DHS Acting Inspector General Charles Edwards provides a comprehensive overview of nine major management concerns at the department.
Eight years after the Homeland Security Department opened its doors, it is struggling with aging and stove-piped information technology systems that cause inefficiencies in operation, according to a comprehensive report from the Office of Inspector General.
The report, titled “Major Management Challenges Facing the Department of Homeland Security,” was released on Dec. 9 by Acting Inspector General Charles Edwards. It is meant to be an annual comprehensive look at a broad array of systemic IT and management issues at the department. Much of the details have been reported in previous audits.
As in previous years, the report highlights nine critical areas, including management of IT, acquisition and financial reporting along with key missions such as border security and preparedness.
In terms of IT management, Edwards addresses weaknesses related to an alleged lack of integration of systems at the Coast Guard and between DHS and state and local fusion centers.
The Coast Guard’s command center and partner agency systems “are not sufficiently integrated,” Edwards wrote in the report. “These limitations had a variety of causes, including technical and cost barriers, aging infrastructure that is difficult to support, and stove-piped system development."
The end result: Field personnel rely on “inefficient workarounds to accomplish their mission,” Walker concluded.
Edwards also found problems in the way that DHS systems coordinate with state and local intelligence fusion centers. After the Sept. 11, 2001 attacks, the fusion centers were created to be hubs of information sharing on threats.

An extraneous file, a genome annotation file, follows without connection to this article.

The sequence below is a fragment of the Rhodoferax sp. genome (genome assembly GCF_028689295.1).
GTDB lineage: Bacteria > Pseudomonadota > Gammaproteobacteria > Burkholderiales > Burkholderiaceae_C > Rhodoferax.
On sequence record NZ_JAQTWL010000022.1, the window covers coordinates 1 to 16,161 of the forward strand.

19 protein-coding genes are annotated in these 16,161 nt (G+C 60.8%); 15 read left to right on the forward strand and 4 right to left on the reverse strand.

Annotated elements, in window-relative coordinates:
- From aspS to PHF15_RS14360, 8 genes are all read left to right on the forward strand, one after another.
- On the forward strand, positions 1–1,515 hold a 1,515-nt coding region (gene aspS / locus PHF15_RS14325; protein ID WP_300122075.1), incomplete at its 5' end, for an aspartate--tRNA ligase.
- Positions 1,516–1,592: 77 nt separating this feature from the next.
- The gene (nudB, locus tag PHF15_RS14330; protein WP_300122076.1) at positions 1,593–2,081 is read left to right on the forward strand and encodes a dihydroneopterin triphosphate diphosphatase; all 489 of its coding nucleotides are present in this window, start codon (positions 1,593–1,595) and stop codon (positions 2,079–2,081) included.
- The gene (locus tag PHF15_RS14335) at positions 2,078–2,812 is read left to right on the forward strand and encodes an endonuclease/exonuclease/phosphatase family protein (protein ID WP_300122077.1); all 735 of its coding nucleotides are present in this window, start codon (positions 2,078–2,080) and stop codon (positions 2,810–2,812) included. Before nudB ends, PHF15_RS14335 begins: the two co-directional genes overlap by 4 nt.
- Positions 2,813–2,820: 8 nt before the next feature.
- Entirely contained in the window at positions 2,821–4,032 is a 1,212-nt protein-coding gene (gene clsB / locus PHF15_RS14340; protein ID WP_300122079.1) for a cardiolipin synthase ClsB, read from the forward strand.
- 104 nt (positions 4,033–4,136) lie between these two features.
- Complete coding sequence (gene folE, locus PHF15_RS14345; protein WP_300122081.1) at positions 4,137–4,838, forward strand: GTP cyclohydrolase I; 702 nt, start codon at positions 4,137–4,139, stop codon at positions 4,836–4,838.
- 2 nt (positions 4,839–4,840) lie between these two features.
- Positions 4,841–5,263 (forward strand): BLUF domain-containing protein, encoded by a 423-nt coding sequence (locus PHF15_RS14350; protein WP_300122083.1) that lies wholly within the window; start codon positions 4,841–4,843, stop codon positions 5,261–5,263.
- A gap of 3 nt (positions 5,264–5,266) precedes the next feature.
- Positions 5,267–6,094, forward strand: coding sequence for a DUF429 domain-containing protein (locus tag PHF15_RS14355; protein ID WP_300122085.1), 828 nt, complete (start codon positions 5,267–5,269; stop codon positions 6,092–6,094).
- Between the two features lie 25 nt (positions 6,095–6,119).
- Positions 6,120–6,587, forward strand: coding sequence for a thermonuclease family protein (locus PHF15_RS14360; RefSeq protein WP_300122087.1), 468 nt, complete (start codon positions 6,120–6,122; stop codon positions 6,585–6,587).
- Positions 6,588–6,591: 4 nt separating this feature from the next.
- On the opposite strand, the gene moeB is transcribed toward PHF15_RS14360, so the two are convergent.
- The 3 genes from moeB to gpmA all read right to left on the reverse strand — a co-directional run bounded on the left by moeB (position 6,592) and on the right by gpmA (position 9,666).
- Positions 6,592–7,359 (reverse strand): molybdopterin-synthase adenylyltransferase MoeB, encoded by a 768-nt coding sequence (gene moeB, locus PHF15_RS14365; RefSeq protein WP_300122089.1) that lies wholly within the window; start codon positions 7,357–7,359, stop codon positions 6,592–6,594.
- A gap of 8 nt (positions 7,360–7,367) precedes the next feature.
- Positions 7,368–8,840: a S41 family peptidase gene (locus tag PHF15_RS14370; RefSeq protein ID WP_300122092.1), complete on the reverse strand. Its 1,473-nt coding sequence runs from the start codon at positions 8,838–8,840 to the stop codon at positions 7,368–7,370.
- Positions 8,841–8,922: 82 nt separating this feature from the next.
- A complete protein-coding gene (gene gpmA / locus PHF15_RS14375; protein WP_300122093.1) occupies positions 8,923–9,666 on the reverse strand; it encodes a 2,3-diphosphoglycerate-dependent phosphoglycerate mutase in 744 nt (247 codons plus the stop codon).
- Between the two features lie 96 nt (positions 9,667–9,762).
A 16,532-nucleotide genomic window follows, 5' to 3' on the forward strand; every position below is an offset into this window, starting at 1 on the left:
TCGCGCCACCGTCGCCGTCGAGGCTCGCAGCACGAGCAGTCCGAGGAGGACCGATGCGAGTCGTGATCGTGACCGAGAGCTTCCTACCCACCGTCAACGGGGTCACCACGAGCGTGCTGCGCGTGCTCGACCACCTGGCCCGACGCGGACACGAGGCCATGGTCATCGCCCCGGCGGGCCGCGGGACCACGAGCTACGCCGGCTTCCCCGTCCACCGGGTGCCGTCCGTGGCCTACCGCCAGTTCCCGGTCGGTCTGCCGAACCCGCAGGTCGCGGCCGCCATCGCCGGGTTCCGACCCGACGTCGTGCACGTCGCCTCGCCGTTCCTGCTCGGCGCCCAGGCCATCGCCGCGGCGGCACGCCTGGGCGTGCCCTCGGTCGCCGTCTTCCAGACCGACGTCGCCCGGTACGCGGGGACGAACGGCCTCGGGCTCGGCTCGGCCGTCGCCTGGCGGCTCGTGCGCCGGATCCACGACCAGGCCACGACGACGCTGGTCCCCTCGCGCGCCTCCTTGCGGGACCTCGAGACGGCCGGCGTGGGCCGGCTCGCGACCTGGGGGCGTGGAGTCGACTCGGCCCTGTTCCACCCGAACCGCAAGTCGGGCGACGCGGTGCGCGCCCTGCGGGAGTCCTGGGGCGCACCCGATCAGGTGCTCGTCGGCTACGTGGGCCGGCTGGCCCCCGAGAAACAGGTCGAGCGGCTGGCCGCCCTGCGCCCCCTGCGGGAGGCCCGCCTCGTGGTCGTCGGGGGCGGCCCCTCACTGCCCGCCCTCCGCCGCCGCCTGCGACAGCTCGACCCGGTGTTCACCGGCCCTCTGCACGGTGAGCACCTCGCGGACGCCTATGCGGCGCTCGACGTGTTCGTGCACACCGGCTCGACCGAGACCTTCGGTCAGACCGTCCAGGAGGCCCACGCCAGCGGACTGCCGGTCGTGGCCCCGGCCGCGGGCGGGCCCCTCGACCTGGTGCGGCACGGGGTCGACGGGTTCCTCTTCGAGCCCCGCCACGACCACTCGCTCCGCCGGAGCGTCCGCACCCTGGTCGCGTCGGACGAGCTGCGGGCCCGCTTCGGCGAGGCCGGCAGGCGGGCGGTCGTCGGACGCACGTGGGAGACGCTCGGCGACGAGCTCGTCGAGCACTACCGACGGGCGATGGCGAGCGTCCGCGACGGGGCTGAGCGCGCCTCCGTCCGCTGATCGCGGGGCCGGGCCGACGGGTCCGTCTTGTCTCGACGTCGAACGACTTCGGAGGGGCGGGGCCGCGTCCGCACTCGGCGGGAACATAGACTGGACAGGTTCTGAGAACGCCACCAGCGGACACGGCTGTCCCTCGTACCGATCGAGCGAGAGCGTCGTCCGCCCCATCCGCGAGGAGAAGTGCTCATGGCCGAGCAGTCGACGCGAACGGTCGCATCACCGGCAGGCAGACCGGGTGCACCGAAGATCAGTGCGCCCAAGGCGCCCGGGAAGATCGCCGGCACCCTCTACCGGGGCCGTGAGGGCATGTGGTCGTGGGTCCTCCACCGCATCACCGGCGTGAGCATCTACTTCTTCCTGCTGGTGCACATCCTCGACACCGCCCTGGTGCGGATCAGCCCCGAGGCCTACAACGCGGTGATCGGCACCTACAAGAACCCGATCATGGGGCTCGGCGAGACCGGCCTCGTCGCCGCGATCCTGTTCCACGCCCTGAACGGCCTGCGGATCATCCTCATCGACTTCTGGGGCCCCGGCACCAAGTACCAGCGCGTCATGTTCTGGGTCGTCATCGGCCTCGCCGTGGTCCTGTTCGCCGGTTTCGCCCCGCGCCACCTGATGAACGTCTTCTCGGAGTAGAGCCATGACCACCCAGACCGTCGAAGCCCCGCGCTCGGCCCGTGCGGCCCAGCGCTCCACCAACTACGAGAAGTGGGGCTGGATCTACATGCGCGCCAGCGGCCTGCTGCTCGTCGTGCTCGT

At least two networks, the Homeland Security Information Network and the Homeland Security State and Local Community of Interest system were developed by DHS to help share information.
However, those two systems are not integrated, Edwards wrote in the report.
“As a result, users must maintain separate accounts, and information cannot easily be shared across the systems,” the report said. “Fusion center personnel also expressed concern that there were too many federal information sharing systems that were not integrated.”
Nonetheless, Edwards concluded that the department is moving forward on addressing the challenges.
“The department has made progress in coalescing into an effective organization, as well as addressing its key mission areas to secure our nation’s borders, increase our readiness and resiliency in the face of a terrorist threat or a natural disaster, and implement increased levels of security in our transportation systems and trade operations,” Edwards wrote.
Department officials, in a response, said they agreed with that assessment.
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